Background Comparative outcome studies investigating internal Double-J (DJ) and externalized stents have primarily been performed for open and laparoscopic pyeloplasty, with a paucity of literature surrounding outcomes in robotic-assisted laparoscopic pyeloplasty (RALP). Furthermore, outcomes of a modified external stent inserted into the renal pelvis, termed cutaneous pyeloureteral stent (CPU), remain unexamined. This study investigates outcomes of DJ and CPU stents as methods of trans-anastomotic drainage. Materials and Methods A retrospective analysis identified pediatric patients who underwent RALP between 12/2007 and 01/2020 at a single tertiary center, where CPU stents were introduced in 06/2012. Operative success was defined as improved or stable hydronephrosis without subsequent redo pyeloplasty. Secondary outcomes included stent reinsertion, anesthesia requirements, opioid administration, UTI, and bladder spasms. Results A total of 103 pediatric RALP procedures were analyzed (DJ=70, CPU=33). Operative success (DJ= 95.7%, CPU=100%, p=0.55), SFU grade improvement, and length of stay were comparable. Accidental stent expulsion was only seen with CPU stents (9%; p=0.03). Intracorporeal stent migration also occurred more frequently in CPU stents (DJ=3%, CPU=15%, p=0.03). Stent reinsertion, when needed, utilized a DJ stent with rates of 4% and 9% for DJ and CPU stents, respectively (p=0.38). DJ stents were removed at a later postoperative day (DJ=45.2+/-25.0, CPU=8.3+/-4.2; p<0.001) with increased general anesthesia (DJ=99%, CPU=3%; p<0.001) and IV opioid (DJ=27%, CPU=9%; p=0.04) requirements. Finally, DJ stents had nonsignificant increased rates of UTI (DJ=17%, CPU=3%, p=0.06) and bladder spasms requiring postoperative medication (DJ=26%, CPU=9%, p=0.07). Conclusions DJ and CPU stents display equivalent success rates in pediatric RALP and similar stent reinsertion rates. Appreciable differences can inform stent selection, including higher general anesthesia requirements and IV opioid administration among DJ stents and a higher incidence of accidental stent expulsion among CPU stents. Additionally, DJ stents were associated with nonsignificant increased rates of UTI and bladder spasm requiring medication.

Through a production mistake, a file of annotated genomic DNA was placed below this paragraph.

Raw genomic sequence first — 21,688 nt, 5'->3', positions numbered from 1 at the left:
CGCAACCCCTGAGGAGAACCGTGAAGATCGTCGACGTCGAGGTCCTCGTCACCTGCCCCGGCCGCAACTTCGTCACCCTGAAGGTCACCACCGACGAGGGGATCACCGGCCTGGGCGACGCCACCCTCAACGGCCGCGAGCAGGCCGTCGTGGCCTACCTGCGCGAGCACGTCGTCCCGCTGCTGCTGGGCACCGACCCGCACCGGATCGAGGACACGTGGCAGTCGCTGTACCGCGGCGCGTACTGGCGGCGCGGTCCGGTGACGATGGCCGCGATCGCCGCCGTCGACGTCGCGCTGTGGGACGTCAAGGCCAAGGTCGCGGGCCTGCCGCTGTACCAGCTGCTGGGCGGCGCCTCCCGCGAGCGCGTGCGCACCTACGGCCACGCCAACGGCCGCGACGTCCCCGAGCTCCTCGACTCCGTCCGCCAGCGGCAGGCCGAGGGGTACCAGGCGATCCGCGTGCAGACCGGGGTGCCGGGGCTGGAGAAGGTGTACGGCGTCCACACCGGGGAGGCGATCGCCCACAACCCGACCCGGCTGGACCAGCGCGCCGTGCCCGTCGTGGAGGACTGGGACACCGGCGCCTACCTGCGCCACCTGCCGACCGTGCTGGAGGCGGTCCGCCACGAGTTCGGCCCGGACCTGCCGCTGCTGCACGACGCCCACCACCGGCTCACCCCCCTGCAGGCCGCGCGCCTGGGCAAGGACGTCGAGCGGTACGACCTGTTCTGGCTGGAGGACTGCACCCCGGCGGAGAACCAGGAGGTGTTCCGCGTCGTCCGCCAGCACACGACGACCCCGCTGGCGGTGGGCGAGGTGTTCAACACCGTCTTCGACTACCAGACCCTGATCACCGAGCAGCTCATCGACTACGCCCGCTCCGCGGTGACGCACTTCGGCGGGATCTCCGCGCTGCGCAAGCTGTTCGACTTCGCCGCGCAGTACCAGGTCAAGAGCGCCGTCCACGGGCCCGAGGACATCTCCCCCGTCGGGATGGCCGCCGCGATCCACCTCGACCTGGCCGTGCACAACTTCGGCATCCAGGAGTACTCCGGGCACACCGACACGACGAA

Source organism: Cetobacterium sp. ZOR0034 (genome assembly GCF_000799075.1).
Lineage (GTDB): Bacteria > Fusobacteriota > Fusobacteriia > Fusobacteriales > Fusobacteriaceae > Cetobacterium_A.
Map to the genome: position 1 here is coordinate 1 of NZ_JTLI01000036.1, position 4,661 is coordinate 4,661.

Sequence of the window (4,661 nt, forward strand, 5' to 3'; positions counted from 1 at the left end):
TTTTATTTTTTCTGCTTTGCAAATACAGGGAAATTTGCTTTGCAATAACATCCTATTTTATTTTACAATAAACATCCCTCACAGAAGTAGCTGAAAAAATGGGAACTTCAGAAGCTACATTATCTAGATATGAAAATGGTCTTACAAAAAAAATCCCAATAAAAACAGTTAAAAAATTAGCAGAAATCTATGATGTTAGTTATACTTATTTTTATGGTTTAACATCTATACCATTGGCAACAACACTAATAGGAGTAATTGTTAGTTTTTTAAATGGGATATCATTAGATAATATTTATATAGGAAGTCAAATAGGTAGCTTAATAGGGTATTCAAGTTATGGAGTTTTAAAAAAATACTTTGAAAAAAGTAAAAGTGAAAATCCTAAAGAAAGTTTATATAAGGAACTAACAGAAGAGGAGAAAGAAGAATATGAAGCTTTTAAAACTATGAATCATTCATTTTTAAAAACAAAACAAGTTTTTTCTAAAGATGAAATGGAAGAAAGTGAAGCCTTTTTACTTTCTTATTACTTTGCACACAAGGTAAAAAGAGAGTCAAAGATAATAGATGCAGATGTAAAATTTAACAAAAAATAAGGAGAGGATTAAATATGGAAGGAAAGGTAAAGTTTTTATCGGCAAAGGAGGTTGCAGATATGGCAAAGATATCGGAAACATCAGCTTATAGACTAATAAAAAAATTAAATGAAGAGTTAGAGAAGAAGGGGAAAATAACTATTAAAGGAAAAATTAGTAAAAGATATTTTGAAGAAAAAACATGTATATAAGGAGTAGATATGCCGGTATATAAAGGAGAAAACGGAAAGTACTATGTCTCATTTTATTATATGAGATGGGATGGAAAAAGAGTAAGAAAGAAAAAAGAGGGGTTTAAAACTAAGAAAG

Journal of endourology. 2021 Jun 02 [Epub ahead of print]
Alyssa Lombardo, Tiffany Toni, Ciro Andolfi, Mohan Gundeti
University of Chicago Pritzker School of Medicine, 12246, Chicago, Illinois, United States; ., University of Chicago Pritzker School of Medicine, 12246, Chicago, Illinois, United States; ., The University of Chicago Medical Center, 21727, Surgery (Urology), Chicago, Illinois, United States; ., The University of Chicago Medical Center, 21727, Surgery (Urology), Chicago, Illinois, United States; .